A Stephen King novel meets A Game of Thrones. A cold fog is sweeping through the town. Anyone it touches, anyone who walks into it, is taken by the cold and they cannot ever leave. They can only move within the confines of the ever-expanding, cold fog.
Vans and removal trucks speed along the street. They growl and swerve as they race to get out of town.
I am in a position of responsibility, perhaps the sheriff. In my attempts to protect people, I end up standing in the street with the fog approaching. I end up walking into it. Just a few feet.
An unseen wind blows through me. It chills my ribs and my spine. I imagine leaves and dust blowing between my bones. My flesh feels as insubstantial as air.
I look back at my team and other onlookers.
"Get back!" I say as the fog continues to creep toward them.
After a few more seconds, the fog stops. It roils, but doesn't advance any further.
In the mist, like the white walkers in A Game of Thrones, trapped people wonder within the fog. They are wearing what they were wearing when it enveloped them.
I'm in uniform. That's me in uniform forever.
I don't feel like I'm losing my mind yet. The others, however, look gone mentally. I wonder how long that takes. I wonder what that feels like.
A man straight out of a Stephen King novel approaches through the fog. He is wearing brown, leather boots. Something about me being captured has changed things and, talking to the people outside the fog, he offers a truce between his fog and the rest of the world.
As long as no-one tries to get anyone out of the fog, he says, he'll let the rest of the world survive. Anyone who enters the fog of their own volition, however, will be his.
"How come you can turn into a werewolf AND other things?" someone asks. It seems impertinent, like, unnecessary right now.
"I shapeshift into a wolf," he answers quickly. "From my wolf form, I can shapeshift into many things."
He moves on quickly, physically, as if to avoid questioning. It seems like we've found a plot hole in the story and he wants to gloss over it.
Gone, the evil man lets us mull over his deal.
I consider my life in the cold.
It's not as cold as I thought it would be.
But it does look like forever.
Those in the fog have given up, but those on the other side are trying to think of solutions. I admire them and I think I might be in a unique position to help from here.
I had a lot of dreams about zombies while binge watching The Walking Dead. Here's one of my favorites!
The girls are sort of milling about outside the hut, waiting for something to happen, when Jane spots a zombie.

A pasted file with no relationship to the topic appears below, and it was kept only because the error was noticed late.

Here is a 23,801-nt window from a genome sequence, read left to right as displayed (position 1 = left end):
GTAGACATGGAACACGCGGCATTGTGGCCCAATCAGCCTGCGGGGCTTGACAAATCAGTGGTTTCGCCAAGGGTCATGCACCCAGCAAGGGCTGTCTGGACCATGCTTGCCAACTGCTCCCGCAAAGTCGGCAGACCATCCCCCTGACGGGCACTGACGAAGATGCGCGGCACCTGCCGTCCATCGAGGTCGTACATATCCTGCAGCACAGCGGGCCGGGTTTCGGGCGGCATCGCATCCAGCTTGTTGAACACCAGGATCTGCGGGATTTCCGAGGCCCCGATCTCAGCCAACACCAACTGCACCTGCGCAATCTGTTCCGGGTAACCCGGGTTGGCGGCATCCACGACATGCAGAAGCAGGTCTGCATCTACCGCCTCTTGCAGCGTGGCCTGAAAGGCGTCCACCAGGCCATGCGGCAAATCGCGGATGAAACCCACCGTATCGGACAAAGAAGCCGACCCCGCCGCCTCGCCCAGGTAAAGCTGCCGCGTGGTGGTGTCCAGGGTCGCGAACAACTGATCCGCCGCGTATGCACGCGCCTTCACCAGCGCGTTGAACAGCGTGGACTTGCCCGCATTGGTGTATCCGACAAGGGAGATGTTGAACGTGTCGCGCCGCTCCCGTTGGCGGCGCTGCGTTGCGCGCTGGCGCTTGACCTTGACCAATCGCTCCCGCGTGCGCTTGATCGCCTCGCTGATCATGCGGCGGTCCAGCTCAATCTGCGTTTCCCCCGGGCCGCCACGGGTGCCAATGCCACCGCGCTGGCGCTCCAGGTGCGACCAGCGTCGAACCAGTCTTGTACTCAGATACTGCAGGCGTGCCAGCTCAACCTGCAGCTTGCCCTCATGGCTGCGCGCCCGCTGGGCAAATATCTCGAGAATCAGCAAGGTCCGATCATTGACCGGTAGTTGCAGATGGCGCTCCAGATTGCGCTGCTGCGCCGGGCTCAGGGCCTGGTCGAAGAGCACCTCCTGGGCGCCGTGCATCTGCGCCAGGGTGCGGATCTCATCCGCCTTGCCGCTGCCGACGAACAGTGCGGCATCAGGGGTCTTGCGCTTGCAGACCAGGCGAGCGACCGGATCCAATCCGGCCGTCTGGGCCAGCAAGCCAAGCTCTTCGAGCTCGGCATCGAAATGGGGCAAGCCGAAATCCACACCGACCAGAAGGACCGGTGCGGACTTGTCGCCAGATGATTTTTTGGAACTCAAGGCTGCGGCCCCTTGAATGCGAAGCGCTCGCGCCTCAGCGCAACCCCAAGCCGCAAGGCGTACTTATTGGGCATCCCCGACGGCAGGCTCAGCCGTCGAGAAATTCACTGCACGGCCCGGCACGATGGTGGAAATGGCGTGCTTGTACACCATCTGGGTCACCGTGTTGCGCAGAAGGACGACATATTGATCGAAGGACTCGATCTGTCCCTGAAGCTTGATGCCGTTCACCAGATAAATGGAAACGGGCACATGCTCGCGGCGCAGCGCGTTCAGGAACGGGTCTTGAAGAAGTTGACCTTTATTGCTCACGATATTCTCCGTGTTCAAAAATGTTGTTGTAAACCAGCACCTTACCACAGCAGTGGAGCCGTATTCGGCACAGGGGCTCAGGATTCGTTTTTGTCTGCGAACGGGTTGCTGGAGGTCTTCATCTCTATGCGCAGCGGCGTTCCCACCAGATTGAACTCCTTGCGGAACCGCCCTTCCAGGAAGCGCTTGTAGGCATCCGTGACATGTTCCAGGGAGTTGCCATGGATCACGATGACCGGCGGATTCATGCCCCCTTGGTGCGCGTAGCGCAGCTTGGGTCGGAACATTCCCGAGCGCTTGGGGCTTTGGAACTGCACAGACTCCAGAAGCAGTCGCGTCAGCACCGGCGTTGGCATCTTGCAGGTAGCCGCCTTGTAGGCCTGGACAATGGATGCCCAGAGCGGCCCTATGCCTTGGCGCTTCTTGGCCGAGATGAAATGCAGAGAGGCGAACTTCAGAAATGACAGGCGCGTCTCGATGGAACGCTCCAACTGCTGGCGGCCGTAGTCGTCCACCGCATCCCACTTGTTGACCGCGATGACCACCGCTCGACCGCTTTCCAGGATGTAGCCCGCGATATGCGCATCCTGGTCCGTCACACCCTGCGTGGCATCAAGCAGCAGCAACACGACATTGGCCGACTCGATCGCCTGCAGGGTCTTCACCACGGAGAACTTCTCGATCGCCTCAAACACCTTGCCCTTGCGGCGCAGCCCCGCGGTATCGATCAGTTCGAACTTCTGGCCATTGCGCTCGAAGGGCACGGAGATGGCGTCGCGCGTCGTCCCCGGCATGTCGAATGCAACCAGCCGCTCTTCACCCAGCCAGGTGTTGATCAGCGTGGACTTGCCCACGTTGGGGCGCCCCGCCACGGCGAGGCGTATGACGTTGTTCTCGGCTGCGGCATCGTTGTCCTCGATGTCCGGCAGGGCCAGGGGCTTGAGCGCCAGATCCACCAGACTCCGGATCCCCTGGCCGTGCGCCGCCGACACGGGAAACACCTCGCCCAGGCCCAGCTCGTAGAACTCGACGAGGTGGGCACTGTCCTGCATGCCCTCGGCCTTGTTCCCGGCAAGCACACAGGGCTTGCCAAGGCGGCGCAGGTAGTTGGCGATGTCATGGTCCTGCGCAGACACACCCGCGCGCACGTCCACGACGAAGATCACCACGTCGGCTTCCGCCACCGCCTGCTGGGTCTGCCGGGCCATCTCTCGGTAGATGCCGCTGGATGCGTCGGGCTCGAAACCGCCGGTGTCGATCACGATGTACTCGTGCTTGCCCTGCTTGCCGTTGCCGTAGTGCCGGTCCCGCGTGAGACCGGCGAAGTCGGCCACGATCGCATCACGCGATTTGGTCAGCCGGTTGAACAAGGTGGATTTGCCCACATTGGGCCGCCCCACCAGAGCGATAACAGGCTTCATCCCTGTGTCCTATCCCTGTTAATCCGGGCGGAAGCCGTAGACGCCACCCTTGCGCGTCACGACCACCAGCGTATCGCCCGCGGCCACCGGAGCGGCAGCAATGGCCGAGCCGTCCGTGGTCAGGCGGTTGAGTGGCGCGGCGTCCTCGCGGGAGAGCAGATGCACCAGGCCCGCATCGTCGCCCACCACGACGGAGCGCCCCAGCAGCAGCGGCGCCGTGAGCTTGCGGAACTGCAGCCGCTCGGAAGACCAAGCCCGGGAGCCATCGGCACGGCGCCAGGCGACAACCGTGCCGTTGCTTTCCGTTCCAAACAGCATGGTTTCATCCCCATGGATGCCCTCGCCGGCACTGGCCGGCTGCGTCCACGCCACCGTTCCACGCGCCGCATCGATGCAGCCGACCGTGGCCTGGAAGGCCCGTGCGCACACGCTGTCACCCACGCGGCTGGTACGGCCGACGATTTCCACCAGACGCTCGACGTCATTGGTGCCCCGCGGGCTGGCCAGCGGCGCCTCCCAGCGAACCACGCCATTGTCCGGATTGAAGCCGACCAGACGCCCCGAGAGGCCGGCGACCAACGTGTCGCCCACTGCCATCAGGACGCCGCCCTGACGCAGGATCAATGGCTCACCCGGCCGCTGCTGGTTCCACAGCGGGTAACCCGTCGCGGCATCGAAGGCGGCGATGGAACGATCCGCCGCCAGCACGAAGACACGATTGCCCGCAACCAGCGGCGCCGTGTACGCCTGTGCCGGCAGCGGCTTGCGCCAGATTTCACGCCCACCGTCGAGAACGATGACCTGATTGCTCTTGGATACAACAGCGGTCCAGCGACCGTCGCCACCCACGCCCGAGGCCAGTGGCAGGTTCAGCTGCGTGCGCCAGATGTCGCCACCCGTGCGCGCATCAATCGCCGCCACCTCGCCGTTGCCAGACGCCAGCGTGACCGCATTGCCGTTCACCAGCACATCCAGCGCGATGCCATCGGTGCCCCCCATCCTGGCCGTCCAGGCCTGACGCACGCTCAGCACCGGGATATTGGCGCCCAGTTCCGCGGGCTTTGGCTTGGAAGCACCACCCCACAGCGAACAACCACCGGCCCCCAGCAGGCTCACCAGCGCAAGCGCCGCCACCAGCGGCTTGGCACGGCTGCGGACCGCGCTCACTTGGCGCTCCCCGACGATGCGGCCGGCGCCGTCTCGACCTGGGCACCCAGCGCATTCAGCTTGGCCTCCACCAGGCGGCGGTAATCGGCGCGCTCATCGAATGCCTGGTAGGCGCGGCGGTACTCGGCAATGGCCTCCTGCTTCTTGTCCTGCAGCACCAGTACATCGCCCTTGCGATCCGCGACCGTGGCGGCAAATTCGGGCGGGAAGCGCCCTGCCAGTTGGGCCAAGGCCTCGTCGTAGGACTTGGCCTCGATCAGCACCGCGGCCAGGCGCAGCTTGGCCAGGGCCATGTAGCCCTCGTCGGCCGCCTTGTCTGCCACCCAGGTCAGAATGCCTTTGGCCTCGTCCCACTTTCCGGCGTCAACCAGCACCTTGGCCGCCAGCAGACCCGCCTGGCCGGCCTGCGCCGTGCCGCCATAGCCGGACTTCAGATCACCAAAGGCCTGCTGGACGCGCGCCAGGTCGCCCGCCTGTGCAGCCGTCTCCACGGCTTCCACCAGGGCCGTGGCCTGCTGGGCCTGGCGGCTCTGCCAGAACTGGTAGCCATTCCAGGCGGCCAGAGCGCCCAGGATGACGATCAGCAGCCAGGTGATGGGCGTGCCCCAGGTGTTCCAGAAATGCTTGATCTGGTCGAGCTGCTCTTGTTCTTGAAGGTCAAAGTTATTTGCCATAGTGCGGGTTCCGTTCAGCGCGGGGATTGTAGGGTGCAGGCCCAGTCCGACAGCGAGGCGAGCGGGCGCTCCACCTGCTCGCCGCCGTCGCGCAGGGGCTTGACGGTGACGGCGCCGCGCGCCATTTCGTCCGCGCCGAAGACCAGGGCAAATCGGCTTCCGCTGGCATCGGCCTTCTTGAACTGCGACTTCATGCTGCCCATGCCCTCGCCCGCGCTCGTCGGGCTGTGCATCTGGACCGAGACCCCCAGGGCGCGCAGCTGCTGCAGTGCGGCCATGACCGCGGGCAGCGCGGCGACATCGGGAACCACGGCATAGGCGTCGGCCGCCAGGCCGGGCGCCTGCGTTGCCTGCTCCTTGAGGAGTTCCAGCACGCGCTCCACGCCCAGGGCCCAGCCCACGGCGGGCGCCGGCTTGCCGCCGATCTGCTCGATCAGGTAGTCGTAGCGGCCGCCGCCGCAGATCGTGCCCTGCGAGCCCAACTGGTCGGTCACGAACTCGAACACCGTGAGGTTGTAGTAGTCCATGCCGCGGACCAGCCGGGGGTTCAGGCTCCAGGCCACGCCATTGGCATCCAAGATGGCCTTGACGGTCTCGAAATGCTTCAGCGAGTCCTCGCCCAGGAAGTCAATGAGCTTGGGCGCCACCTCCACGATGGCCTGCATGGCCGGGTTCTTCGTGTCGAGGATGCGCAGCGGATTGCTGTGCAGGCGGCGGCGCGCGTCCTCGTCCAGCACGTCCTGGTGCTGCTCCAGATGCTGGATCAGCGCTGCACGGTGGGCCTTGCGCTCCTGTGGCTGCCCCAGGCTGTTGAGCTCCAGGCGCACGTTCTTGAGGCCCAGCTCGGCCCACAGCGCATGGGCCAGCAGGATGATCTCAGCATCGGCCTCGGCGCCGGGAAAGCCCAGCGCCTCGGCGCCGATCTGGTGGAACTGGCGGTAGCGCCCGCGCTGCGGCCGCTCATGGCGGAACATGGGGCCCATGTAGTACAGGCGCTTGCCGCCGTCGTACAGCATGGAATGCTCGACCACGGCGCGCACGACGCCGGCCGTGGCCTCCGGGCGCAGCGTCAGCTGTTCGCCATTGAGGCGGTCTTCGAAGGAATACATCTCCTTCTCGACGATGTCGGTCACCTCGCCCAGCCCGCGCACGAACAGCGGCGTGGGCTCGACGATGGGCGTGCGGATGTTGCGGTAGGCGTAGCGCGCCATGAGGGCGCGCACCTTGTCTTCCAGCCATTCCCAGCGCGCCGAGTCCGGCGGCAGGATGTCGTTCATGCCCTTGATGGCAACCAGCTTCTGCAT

She turns to look at the other women, but they haven't seen it. As a result, she isn't sure if she's seeing what she thinks she's seeing. She looks back. She sees what looks very much like a zombie climbing out of a window.
It is about six foot six, male, with broad shoulders. It's wearing a plaid shirt that is ripped and wet. It's face is ... it's face is sort of the wrong shape, more like Darth Siddius than a person, though she doesn't know that because she's never seen Star Wars. And she never will.
The zombie spots her, but it doesn't hesitate the way that she does. Instead, it strides towards her, grabs her by the shoulders, and proceeds to attempt to bite off the top of her head.
She still doesn't scream.
People are still busy, preparing for a zombie invasion that they don't really believe will come.
Her brain finally kicks in, the brain that the zombie is trying to eat. Her brain tells her that this is a definitely, really a zombie, but she still doesn't scream, because to sceam would make it real. If she screams, she thinks, she's dead.
Fortunately, somebody sees the struggle and soon there are four people, armed, pulling the zombie from her and hitting it and stabbing it.
"Why didn't you call for help?" Lisa says, her face wet with sweat.
Jane is in shock.
Lisa shakes her head.
"You finally got one," Vinnie the leader says, looking from the corpse to Lisa. "We could do with more women like you," Vinnie says.
"There are no women in the zombie patrols," Lisa says.
"So start your own," says Vinnie.
"Where would I patrol?" asks Lisa.
"You can have the whole of Scotland," Vinnie says. "I've got to move out."
He means him and the majority of his troops.
He probably has orders from London, Lisa thinks.
"Get to it," he says with a smile before walking away. It's not an order. It's the only thing he's ever said to her as an equal, as a friend.
It's funny in this new world. People look at you in the eye and they see you, they listen to what you have to say, because they know that you're probably going to be dead in the next 120 hours. Every exchange might be your last or theirs. And yet people still end conversations with things like: "Go to work" and "Get to it." Nobody says "I love you" anymore. That's the kind of thing you say as you're bleeding out.
Vinnie walks away in his big military jacket and boots, carrying more dust in their creases than is left on the road.
Lisa stands there in her red, cotton, sleeveless blouse and jeans; bare arms, bare hands, holding a bloody rake.
She looks at the dead zombie. She looks at the other women: strong, together, afraid.
In that moment, it becomes real: this is the first all-woman zombie patrol.
It will be the first of many such units throughout the country, but she doesn't know that yet. She won't be dead in the next 120 hours, and she doesn't know that either. Even Jane, who almost had a zombie bite into her skull because she couldn't scream, even Jane survives a few more weeks.
"What now?" asks Sandy.
Lisa creates two teams to check the house, while a third team checks the perimeter. The others should either be doing a stock check of weapons, including potential weapons — see rake — or attending to Jane's mental state. The orders spill out of her mouth, as if by reflex.
The women get to it.
Dean's Dream Journal
I'm often inspired by dreams.
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